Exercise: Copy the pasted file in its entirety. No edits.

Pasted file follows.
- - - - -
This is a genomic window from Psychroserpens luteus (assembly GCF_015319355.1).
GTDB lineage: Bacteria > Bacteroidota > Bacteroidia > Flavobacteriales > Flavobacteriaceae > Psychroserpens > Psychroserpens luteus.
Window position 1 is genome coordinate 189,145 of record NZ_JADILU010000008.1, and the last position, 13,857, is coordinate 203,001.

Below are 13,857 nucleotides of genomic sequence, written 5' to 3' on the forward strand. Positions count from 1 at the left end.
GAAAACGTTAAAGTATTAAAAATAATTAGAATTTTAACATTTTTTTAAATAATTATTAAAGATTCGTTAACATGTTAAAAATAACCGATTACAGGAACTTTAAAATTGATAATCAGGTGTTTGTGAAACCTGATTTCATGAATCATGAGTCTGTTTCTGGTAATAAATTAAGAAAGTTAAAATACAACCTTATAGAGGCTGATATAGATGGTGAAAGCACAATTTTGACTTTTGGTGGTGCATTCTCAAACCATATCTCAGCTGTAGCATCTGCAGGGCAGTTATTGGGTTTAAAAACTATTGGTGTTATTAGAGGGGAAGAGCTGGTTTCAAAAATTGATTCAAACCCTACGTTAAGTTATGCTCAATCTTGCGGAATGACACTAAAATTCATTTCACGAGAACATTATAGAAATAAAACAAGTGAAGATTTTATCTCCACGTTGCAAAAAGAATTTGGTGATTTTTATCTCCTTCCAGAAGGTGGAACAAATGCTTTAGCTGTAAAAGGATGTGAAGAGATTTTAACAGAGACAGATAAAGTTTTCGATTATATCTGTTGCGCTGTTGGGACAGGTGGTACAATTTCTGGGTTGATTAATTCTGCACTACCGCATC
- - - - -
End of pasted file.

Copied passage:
This is a genomic window from Psychroserpens luteus (assembly GCF_015319355.1).
GTDB lineage: Bacteria > Bacteroidota > Bacteroidia > Flavobacteriales > Flavobacteriaceae > Psychroserpens > Psychroserpens luteus.
Window position 1 is genome coordinate 189,145 of record NZ_JADILU010000008.1, and the last position, 13,857, is coordinate 203,001.

Below are 13,857 nucleotides of genomic sequence, written 5' to 3' on the forward strand. Positions count from 1 at the left end.
GAAAACGTTAAAGTATTAAAAATAATTAGAATTTTAACATTTTTTTAAATAATTATTAAAGATTCGTTAACATGTTAAAAATAACCGATTACAGGAACTTTAAAATTGATAATCAGGTGTTTGTGAAACCTGATTTCATGAATCATGAGTCTGTTTCTGGTAATAAATTAAGAAAGTTAAAATACAACCTTATAGAGGCTGATATAGATGGTGAAAGCACAATTTTGACTTTTGGTGGTGCATTCTCAAACCATATCTCAGCTGTAGCATCTGCAGGGCAGTTATTGGGTTTAAAAACTATTGGTGTTATTAGAGGGGAAGAGCTGGTTTCAAAAATTGATTCAAACCCTACGTTAAGTTATGCTCAATCTTGCGGAATGACACTAAAATTCATTTCACGAGAACATTATAGAAATAAAACAAGTGAAGATTTTATCTCCACGTTGCAAAAAGAATTTGGTGATTTTTATCTCCTTCCAGAAGGTGGAACAAATGCTTTAGCTGTAAAAGGATGTGAAGAGATTTTAACAGAGACAGATAAAGTTTTCGATTATATCTGTTGCGCTGTTGGGACAGGTGGTACAATTTCTGGGTTGATTAATTCTGCACTACCGCATC